The Washington Post has maintained a consistent editorial line over the past two years: Haiti is becoming ungovernable, Haitians are not able to figure it out on their own, therefore, the United States must step in to solve the problem. Back in June, the Post's editors called for the United States, France and the United Nations to step in to avoid “full-blown anarchy” and a “descent into Hell” in Haiti. The sad irony is that the US, UN and France were, and remain, the external powers most responsible for that descent. The Post's most recent editorial, “Haiti needs Washington's help to exit its quagmire,” is more of the same, and, like previous missives, striking for its complete blindness about the role the United States is actually playing.
The process laid out the Montana Accord, a civil society effort led by the Commission in Search of Haitian Solution to the Crisis last year, and joined by a coalition of political parties this January, is an effort to create a transitional government to lead the country back toward constitutional rule. This is a process that the Post's editors dismiss as unwieldy and ineffectual, yet end their editorial with a call for Biden to help forge a consensus between Haiti's current President, Ariel Henry, and representatives of the Montana Accord:
The Biden administration has ruled out sending troops, instead paying lip service to finding a Haitian-led exit from the crisis. If there is such a way out — a big if — it might consist in a consensus between the Montana Accord coalition and Mr. Henry's own forces. Forging such an agreement should be high on the Biden administration's agenda. But there is little sign Washington is paying attention to events in the impoverished country — despite its long history of devolving into crises that then become impossible to ignore.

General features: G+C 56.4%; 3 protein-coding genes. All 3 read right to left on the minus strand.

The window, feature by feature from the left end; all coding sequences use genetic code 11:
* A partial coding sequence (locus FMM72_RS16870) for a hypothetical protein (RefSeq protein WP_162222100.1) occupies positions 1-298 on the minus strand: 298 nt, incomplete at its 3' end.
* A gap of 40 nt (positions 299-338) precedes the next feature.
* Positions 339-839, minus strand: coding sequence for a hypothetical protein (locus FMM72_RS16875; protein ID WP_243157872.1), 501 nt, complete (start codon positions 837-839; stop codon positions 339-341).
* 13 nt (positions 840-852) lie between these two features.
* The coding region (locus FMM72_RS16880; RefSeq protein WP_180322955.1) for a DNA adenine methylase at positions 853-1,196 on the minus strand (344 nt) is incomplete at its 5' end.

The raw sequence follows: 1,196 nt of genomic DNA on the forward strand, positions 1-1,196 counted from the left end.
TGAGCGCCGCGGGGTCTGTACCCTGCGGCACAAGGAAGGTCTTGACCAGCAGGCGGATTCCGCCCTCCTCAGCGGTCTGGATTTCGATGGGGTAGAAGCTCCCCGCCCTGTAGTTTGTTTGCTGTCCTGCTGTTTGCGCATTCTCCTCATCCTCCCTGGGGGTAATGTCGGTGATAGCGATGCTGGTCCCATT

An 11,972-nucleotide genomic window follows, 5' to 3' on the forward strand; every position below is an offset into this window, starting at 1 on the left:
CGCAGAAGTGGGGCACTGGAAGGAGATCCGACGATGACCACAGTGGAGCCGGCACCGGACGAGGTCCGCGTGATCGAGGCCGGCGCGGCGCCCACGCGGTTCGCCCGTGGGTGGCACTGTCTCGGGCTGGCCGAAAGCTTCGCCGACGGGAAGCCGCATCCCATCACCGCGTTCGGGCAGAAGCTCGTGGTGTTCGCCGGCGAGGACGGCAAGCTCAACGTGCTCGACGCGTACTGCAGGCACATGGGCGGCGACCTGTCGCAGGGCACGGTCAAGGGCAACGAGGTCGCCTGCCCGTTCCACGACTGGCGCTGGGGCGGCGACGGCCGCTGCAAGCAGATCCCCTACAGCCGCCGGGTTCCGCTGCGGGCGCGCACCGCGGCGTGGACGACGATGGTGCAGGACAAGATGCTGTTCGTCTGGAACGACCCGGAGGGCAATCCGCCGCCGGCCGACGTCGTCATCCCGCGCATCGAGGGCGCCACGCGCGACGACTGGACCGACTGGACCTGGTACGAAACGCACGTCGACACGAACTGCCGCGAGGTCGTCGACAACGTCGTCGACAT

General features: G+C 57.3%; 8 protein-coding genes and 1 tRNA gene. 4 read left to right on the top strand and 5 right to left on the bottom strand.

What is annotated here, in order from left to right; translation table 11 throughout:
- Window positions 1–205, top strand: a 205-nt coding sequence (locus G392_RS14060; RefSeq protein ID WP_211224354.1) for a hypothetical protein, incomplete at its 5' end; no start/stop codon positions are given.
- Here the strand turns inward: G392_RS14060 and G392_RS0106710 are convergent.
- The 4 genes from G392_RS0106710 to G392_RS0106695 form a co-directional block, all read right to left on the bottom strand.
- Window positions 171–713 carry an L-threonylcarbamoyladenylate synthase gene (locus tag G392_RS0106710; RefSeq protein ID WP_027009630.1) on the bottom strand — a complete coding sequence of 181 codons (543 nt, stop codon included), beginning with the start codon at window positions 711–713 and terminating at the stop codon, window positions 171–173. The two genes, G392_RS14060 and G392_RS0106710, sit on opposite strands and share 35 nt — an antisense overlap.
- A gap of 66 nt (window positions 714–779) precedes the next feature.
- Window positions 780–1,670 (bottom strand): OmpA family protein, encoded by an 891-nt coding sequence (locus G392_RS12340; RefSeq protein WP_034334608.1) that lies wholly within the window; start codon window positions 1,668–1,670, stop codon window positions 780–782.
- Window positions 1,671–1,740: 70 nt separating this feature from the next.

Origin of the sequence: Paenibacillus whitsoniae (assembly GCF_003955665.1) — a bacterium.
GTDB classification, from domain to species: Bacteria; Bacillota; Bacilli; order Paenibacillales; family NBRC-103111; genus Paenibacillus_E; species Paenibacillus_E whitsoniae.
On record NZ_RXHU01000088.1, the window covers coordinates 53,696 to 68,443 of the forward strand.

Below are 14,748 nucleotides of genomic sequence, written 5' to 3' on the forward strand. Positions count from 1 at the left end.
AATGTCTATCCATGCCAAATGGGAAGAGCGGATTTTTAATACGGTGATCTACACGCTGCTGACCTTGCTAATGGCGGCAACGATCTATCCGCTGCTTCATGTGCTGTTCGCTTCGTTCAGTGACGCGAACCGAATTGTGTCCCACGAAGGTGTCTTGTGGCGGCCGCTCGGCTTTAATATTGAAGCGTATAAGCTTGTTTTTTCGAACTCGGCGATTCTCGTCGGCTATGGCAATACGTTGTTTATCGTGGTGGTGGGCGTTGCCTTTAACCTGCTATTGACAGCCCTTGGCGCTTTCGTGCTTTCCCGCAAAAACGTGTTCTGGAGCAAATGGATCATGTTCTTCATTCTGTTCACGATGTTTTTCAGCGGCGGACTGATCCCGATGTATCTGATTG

What the Post misses, however, is that the US government's policy is already to bring these sides together - and in doing so, to give Henry an effective veto over what the transition looks like. So, in the guise of critiquing Biden, the Post is simply endorsing the current - failed - policy.
In backing Henry, the United States government is taking sides in an internecine conflict within the ruling PHTK, a rift that had grown between Jovenal Moïse and former president Michel Martelly. This internecine conflict - not “drug dealing” - more likely lies at the root of Moïse's assassination, and why Henry, and more recently Martelly himself, have been implicated in the murder. It is also worth noting that Martelly became president in 2010 as the direct result of United States' intervention into that election - guaranteeing Martelly a place in a run-off he failed to earn based on the official results. The United States has been standing by the PHTK for a decade now, while the party has run the country into the ground.
The Post's editors note that the 15,000 strong national police is “rife with corruption,” but fails to note it was largely built by the United States, in the context of a United Nations occupation. The US government continues to expend millions of dollars on that police force, despite its complicity in multiple massacres of civilians. These crimes against humanity have been documented in a joint report by Harvard Law School and Haitian human rights organizations.
The reality is that US policy has made a significant contribution to creating the current “quagmire.” The United States is not doing too little, it has done too much. It has historically sought to impose a strategic and economic dominance in Haiti - a former colony of the United States (1915-1934) - at the expense of a functioning democracy and any movement in that direction. It continues to do so, and that posture is what must change. The United States needs to get out of the way if there is to be any hope for a democratic future in Haiti.
(An abbreviated version of this post was submitted to The Washington Post as a Letter to the Editor.)